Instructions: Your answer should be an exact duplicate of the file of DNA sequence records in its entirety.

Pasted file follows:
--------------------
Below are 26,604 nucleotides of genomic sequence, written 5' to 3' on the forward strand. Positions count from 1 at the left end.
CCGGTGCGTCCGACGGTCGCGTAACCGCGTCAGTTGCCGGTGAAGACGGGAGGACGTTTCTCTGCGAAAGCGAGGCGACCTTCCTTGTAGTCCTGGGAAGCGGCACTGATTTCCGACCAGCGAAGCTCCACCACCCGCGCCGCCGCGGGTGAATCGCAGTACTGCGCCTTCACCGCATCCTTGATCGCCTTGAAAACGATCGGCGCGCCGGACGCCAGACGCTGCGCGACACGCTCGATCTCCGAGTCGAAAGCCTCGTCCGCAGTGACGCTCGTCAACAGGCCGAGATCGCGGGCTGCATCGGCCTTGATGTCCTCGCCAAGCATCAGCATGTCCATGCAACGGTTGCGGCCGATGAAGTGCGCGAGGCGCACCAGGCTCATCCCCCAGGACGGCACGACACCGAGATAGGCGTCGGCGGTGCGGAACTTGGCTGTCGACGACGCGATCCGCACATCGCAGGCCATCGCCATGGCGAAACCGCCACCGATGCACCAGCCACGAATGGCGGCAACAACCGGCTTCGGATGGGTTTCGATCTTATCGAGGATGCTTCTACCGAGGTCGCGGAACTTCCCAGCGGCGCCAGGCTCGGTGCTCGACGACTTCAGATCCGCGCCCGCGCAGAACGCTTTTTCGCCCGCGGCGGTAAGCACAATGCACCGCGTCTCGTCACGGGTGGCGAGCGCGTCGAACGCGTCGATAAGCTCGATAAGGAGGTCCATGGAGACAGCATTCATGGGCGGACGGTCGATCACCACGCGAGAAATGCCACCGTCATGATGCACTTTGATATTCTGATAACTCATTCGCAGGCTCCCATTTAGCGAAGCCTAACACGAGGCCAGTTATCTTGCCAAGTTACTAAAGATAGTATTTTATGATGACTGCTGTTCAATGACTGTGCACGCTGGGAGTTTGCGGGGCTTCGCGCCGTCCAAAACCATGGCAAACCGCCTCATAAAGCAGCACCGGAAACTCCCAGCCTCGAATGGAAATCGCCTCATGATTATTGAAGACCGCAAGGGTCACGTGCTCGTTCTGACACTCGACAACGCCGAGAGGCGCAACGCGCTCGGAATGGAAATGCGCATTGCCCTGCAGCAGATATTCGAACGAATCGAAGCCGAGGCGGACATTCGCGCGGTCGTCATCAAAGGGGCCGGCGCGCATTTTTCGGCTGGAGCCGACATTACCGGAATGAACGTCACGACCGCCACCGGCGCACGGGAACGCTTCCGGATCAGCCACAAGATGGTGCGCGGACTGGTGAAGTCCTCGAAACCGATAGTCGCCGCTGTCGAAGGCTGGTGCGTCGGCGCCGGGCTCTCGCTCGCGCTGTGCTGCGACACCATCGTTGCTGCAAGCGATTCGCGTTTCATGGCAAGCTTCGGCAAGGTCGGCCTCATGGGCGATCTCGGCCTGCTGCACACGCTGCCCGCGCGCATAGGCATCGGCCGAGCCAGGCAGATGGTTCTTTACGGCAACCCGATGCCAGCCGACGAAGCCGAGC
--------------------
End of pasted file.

Below are 26,604 nucleotides of genomic sequence, written 5' to 3' on the forward strand. Positions count from 1 at the left end.
CCGGTGCGTCCGACGGTCGCGTAACCGCGTCAGTTGCCGGTGAAGACGGGAGGACGTTTCTCTGCGAAAGCGAGGCGACCTTCCTTGTAGTCCTGGGAAGCGGCACTGATTTCCGACCAGCGAAGCTCCACCACCCGCGCCGCCGCGGGTGAATCGCAGTACTGCGCCTTCACCGCATCCTTGATCGCCTTGAAAACGATCGGCGCGCCGGACGCCAGACGCTGCGCGACACGCTCGATCTCCGAGTCGAAAGCCTCGTCCGCAGTGACGCTCGTCAACAGGCCGAGATCGCGGGCTGCATCGGCCTTGATGTCCTCGCCAAGCATCAGCATGTCCATGCAACGGTTGCGGCCGATGAAGTGCGCGAGGCGCACCAGGCTCATCCCCCAGGACGGCACGACACCGAGATAGGCGTCGGCGGTGCGGAACTTGGCTGTCGACGACGCGATCCGCACATCGCAGGCCATCGCCATGGCGAAACCGCCACCGATGCACCAGCCACGAATGGCGGCAACAACCGGCTTCGGATGGGTTTCGATCTTATCGAGGATGCTTCTACCGAGGTCGCGGAACTTCCCAGCGGCGCCAGGCTCGGTGCTCGACGACTTCAGATCCGCGCCCGCGCAGAACGCTTTTTCGCCCGCGGCGGTAAGCACAATGCACCGCGTCTCGTCACGGGTGGCGAGCGCGTCGAACGCGTCGATAAGCTCGATAAGGAGGTCCATGGAGACAGCATTCATGGGCGGACGGTCGATCACCACGCGAGAAATGCCACCGTCATGATGCACTTTGATATTCTGATAACTCATTCGCAGGCTCCCATTTAGCGAAGCCTAACACGAGGCCAGTTATCTTGCCAAGTTACTAAAGATAGTATTTTATGATGACTGCTGTTCAATGACTGTGCACGCTGGGAGTTTGCGGGGCTTCGCGCCGTCCAAAACCATGGCAAACCGCCTCATAAAGCAGCACCGGAAACTCCCAGCCTCGAATGGAAATCGCCTCATGATTATTGAAGACCGCAAGGGTCACGTGCTCGTTCTGACACTCGACAACGCCGAGAGGCGCAACGCGCTCGGAATGGAAATGCGCATTGCCCTGCAGCAGATATTCGAACGAATCGAAGCCGAGGCGGACATTCGCGCGGTCGTCATCAAAGGGGCCGGCGCGCATTTTTCGGCTGGAGCCGACATTACCGGAATGAACGTCACGACCGCCACCGGCGCACGGGAACGCTTCCGGATCAGCCACAAGATGGTGCGCGGACTGGTGAAGTCCTCGAAACCGATAGTCGCCGCTGTCGAAGGCTGGTGCGTCGGCGCCGGGCTCTCGCTCGCGCTGTGCTGCGACACCATCGTTGCTGCAAGCGATTCGCGTTTCATGGCAAGCTTCGGCAAGGTCGGCCTCATGGGCGATCTCGGCCTGCTGCACACGCTGCCCGCGCGCATAGGCATCGGCCGAGCCAGGCAGATGGTTCTTTACGGCAACCCGATGCCAGCCGACGAAGCCGAGC